What are we to make of a show that calls itself Art of Change: New Directions from China? I don’t think it’s worth discussing new directions in the context of Chinese art – there were no old directions, either. Chinese art has never had any clear orientation. Yes, the artists in this exhibition, which opened at the Hayward gallery in London last week, have struggled against the limitations imposed by the Chinese state more stridently than others. But that doesn’t change the fact that this is just another attempt to introduce western audiences to so-called “contemporary Chinese art”. How can you have a show of “contemporary Chinese art” that doesn’t address a single one of the country’s most pressing contemporary issues?
I am very familiar with the work of most of the artists in the show. Their work is certainly Chinese but, overall, the show casts no critical eye. It is like a restaurant in Chinatown that sells all the standard dishes, such as kung pao chicken and sweet and sour pork. People will eat it and say it is Chinese, but it is simply a consumerist offering, providing little in the way of a genuine experience of life in China today.
Widespread state control over art and culture has left no room for freedom of expression in the country. For more than 60 years, anyone with a dissenting opinion has been suppressed. Chinese art is merely a product: it avoids any meaningful engagement. There is no larger context. Its only purpose is to charm viewers with its ambiguity.
This week, the Whitney Museum in New York City gives over most of its exhibition space for its 2012 Biennial, showcasing the work of more than 50 contemporary artists. As in previous years, the Biennial is sponsored by Deutsche Bank and art auctioneers Sotheby’s. The co-curators of the show, Elizabeth Sussman and Jay Sanders, describe some of their criteria for inclusion:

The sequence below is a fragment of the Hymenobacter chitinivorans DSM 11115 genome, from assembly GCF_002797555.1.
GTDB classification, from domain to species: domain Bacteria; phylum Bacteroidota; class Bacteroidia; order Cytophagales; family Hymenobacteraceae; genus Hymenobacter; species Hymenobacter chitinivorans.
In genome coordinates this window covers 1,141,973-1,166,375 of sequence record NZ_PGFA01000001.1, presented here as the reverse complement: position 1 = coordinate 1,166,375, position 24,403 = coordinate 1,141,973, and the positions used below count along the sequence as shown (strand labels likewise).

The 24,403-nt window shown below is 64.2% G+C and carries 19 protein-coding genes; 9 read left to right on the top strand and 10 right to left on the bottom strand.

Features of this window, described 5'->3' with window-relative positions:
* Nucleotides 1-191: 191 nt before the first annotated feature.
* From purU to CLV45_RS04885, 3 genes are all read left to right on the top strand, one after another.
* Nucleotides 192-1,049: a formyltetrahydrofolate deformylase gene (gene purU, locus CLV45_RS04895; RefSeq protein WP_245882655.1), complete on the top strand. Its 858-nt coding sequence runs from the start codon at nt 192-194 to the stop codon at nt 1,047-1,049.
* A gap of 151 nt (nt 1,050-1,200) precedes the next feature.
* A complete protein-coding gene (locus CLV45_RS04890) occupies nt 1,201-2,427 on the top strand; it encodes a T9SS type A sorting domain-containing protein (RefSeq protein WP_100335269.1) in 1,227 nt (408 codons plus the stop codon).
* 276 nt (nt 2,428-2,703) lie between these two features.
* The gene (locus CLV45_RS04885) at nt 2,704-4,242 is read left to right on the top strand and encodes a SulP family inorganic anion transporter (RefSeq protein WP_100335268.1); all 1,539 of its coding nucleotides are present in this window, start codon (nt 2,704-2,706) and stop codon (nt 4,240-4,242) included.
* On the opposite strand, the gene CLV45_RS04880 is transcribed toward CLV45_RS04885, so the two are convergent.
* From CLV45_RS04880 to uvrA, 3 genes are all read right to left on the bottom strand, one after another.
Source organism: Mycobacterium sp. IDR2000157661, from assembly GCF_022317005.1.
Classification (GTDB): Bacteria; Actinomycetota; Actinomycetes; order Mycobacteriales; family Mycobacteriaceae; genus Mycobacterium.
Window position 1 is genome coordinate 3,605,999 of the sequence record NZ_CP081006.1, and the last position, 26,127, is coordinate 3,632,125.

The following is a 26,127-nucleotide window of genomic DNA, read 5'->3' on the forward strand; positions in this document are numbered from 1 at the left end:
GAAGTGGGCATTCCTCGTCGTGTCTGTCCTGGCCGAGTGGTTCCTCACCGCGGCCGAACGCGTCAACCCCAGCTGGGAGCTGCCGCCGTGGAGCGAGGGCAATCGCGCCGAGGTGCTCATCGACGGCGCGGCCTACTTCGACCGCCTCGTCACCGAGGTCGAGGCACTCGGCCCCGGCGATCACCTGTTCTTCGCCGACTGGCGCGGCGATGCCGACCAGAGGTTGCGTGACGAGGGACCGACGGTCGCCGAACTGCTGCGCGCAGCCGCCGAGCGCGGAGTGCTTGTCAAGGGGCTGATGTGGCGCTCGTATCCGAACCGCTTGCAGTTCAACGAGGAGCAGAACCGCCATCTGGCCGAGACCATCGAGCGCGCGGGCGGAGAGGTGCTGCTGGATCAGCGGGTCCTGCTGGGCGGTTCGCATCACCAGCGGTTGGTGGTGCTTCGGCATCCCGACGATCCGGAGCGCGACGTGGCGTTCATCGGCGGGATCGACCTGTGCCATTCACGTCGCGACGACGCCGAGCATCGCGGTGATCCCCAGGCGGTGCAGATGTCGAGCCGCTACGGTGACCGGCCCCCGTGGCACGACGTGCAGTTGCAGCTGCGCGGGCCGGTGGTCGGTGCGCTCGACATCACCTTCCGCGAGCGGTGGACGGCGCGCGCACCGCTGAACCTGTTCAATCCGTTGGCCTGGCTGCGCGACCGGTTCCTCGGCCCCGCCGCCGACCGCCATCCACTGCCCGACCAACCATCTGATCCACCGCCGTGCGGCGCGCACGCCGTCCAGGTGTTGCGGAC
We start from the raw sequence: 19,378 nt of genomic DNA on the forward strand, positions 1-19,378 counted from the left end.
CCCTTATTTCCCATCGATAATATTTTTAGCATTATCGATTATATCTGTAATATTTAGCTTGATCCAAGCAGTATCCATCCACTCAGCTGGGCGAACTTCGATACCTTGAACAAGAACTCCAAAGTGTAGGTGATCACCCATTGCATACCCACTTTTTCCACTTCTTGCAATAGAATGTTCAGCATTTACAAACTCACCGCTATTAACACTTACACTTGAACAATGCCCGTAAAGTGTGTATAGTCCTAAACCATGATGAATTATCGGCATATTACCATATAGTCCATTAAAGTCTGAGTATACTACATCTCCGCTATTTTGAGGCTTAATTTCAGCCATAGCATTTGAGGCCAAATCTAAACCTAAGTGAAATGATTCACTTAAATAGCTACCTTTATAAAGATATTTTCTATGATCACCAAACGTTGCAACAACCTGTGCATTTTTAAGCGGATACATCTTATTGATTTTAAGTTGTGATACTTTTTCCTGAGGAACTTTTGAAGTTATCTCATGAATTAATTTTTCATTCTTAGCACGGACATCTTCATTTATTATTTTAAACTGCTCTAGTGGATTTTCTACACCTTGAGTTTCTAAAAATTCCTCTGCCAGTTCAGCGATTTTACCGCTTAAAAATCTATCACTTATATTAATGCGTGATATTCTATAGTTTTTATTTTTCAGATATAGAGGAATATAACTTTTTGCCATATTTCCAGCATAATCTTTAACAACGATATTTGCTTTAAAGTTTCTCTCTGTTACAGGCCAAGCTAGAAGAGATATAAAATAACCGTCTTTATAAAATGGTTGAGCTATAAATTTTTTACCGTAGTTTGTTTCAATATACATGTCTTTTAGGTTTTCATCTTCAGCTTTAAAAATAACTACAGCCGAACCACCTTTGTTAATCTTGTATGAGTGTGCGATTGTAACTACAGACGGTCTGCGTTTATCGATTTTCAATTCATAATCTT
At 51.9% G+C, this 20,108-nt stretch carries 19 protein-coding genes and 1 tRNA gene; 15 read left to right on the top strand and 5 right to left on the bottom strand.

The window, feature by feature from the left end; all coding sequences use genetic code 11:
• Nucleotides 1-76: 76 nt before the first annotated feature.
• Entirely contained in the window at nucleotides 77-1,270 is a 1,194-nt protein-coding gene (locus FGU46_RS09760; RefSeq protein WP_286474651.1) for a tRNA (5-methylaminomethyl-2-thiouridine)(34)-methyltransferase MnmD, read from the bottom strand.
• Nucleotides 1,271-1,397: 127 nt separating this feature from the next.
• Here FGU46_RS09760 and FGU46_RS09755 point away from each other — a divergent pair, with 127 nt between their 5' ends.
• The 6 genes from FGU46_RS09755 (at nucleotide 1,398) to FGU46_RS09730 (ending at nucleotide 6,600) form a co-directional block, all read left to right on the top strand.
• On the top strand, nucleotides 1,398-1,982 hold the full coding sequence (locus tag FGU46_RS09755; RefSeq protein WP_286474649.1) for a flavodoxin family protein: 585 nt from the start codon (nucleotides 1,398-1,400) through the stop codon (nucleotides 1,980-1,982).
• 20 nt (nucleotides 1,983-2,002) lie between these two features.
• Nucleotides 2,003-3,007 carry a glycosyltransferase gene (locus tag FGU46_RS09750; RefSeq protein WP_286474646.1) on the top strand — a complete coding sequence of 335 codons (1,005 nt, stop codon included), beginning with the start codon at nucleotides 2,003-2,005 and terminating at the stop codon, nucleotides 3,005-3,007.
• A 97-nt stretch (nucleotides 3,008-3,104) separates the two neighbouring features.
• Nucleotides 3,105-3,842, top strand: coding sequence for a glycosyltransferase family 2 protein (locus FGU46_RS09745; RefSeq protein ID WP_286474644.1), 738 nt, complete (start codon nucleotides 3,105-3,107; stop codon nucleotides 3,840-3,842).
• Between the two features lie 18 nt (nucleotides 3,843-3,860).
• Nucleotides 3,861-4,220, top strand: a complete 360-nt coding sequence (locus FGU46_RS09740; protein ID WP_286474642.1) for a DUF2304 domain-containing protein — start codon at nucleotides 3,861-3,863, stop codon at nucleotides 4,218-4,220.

“Artists are bringing other artists into their work – a form of free collage or reinvention that borrows from the culture at large as a way of rewriting the standard narratives and exposing more relevant hybrids. There is also the radical production of new forms, fabrication on a more modest scale. Artists are constantly redefining what an artist can be at this moment and this Biennial celebrates that fact.”
An unknown number of artists/activists – with notably good web skills – took this brief of reinventing and borrowing for the purpose of rewriting the Biennial’s “standard narrative” a few steps further than the Whitney had anticipated. First, on 24 February, Occupy Wall Street’s Arts and Labor Group issued a letter calling for the end of the Whitney’s Biennial in 2014, citing:
“The biennial perpetuates the myth that art functions like other professional careers and that selection and participation in the exhibition, for which artists themselves are not compensated, will secure a sustainable vocation. This fallacy encourages many young artists to incur debt from which they will never be free and supports a culture industry and financial and cultural institutions that profit from their labors and financial servitude.”